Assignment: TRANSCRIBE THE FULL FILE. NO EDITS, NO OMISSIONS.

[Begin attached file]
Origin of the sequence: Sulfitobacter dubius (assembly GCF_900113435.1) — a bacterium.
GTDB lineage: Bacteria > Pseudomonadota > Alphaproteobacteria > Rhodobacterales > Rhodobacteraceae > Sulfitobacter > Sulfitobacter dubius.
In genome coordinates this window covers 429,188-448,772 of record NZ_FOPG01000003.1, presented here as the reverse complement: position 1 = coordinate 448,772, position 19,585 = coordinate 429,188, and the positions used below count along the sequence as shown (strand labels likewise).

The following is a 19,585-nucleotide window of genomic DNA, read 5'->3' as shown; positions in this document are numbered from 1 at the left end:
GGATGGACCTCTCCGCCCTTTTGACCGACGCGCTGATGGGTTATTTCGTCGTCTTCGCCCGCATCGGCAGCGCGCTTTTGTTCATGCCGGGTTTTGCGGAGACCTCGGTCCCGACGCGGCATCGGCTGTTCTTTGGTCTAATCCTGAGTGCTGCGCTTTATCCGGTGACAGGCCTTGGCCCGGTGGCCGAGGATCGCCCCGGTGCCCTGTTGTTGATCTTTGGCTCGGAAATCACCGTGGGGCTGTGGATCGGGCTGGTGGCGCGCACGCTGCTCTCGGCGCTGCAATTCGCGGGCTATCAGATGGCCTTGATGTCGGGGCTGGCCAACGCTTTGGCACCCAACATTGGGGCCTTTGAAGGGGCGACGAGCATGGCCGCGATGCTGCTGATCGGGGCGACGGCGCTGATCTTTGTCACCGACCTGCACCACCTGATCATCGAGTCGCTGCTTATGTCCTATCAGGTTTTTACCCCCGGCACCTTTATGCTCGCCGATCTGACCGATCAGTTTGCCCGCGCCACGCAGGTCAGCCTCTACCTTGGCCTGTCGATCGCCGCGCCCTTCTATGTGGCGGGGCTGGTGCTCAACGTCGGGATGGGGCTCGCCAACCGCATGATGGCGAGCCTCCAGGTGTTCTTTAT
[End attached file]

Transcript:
Origin of the sequence: Sulfitobacter dubius (assembly GCF_900113435.1) — a bacterium.
GTDB lineage: Bacteria > Pseudomonadota > Alphaproteobacteria > Rhodobacterales > Rhodobacteraceae > Sulfitobacter > Sulfitobacter dubius.
In genome coordinates this window covers 429,188-448,772 of record NZ_FOPG01000003.1, presented here as the reverse complement: position 1 = coordinate 448,772, position 19,585 = coordinate 429,188, and the positions used below count along the sequence as shown (strand labels likewise).

The following is a 19,585-nucleotide window of genomic DNA, read 5'->3' as shown; positions in this document are numbered from 1 at the left end:
GGATGGACCTCTCCGCCCTTTTGACCGACGCGCTGATGGGTTATTTCGTCGTCTTCGCCCGCATCGGCAGCGCGCTTTTGTTCATGCCGGGTTTTGCGGAGACCTCGGTCCCGACGCGGCATCGGCTGTTCTTTGGTCTAATCCTGAGTGCTGCGCTTTATCCGGTGACAGGCCTTGGCCCGGTGGCCGAGGATCGCCCCGGTGCCCTGTTGTTGATCTTTGGCTCGGAAATCACCGTGGGGCTGTGGATCGGGCTGGTGGCGCGCACGCTGCTCTCGGCGCTGCAATTCGCGGGCTATCAGATGGCCTTGATGTCGGGGCTGGCCAACGCTTTGGCACCCAACATTGGGGCCTTTGAAGGGGCGACGAGCATGGCCGCGATGCTGCTGATCGGGGCGACGGCGCTGATCTTTGTCACCGACCTGCACCACCTGATCATCGAGTCGCTGCTTATGTCCTATCAGGTTTTTACCCCCGGCACCTTTATGCTCGCCGATCTGACCGATCAGTTTGCCCGCGCCACGCAGGTCAGCCTCTACCTTGGCCTGTCGATCGCCGCGCCCTTCTATGTGGCGGGGCTGGTGCTCAACGTCGGGATGGGGCTCGCCAACCGCATGATGGCGAGCCTCCAGGTGTTCTTTAT